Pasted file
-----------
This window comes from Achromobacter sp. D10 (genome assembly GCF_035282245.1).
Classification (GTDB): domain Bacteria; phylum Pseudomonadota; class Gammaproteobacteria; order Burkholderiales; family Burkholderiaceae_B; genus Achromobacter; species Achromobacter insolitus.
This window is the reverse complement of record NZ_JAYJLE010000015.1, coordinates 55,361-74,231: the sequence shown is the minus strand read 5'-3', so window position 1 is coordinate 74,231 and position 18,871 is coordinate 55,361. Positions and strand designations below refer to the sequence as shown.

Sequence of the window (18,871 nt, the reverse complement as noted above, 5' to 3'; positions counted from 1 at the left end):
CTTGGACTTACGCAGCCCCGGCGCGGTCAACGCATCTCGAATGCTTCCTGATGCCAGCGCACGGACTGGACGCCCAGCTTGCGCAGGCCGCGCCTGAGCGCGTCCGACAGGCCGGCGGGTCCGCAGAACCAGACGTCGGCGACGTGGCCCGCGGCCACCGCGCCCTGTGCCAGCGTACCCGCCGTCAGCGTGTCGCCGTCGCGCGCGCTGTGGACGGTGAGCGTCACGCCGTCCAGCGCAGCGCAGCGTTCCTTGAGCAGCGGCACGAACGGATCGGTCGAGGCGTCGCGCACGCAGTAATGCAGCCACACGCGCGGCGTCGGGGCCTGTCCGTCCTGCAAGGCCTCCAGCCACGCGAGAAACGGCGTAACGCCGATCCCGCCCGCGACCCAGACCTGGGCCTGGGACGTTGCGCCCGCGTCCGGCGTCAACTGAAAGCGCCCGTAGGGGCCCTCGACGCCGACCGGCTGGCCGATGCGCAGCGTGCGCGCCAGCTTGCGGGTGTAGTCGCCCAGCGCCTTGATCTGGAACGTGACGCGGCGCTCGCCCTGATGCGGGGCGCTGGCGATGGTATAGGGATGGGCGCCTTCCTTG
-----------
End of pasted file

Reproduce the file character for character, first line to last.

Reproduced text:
This window comes from Achromobacter sp. D10 (genome assembly GCF_035282245.1).
Classification (GTDB): domain Bacteria; phylum Pseudomonadota; class Gammaproteobacteria; order Burkholderiales; family Burkholderiaceae_B; genus Achromobacter; species Achromobacter insolitus.
This window is the reverse complement of record NZ_JAYJLE010000015.1, coordinates 55,361-74,231: the sequence shown is the minus strand read 5'-3', so window position 1 is coordinate 74,231 and position 18,871 is coordinate 55,361. Positions and strand designations below refer to the sequence as shown.

Sequence of the window (18,871 nt, the reverse complement as noted above, 5' to 3'; positions counted from 1 at the left end):
CTTGGACTTACGCAGCCCCGGCGCGGTCAACGCATCTCGAATGCTTCCTGATGCCAGCGCACGGACTGGACGCCCAGCTTGCGCAGGCCGCGCCTGAGCGCGTCCGACAGGCCGGCGGGTCCGCAGAACCAGACGTCGGCGACGTGGCCCGCGGCCACCGCGCCCTGTGCCAGCGTACCCGCCGTCAGCGTGTCGCCGTCGCGCGCGCTGTGGACGGTGAGCGTCACGCCGTCCAGCGCAGCGCAGCGTTCCTTGAGCAGCGGCACGAACGGATCGGTCGAGGCGTCGCGCACGCAGTAATGCAGCCACACGCGCGGCGTCGGGGCCTGTCCGTCCTGCAAGGCCTCCAGCCACGCGAGAAACGGCGTAACGCCGATCCCGCCCGCGACCCAGACCTGGGCCTGGGACGTTGCGCCCGCGTCCGGCGTCAACTGAAAGCGCCCGTAGGGGCCCTCGACGCCGACCGGCTGGCCGATGCGCAGCGTGCGCGCCAGCTTGCGGGTGTAGTCGCCCAGCGCCTTGATCTGGAACGTGACGCGGCGCTCGCCCTGATGCGGGGCGCTGGCGATGGTATAGGGATGGGCGCCTTCCTTG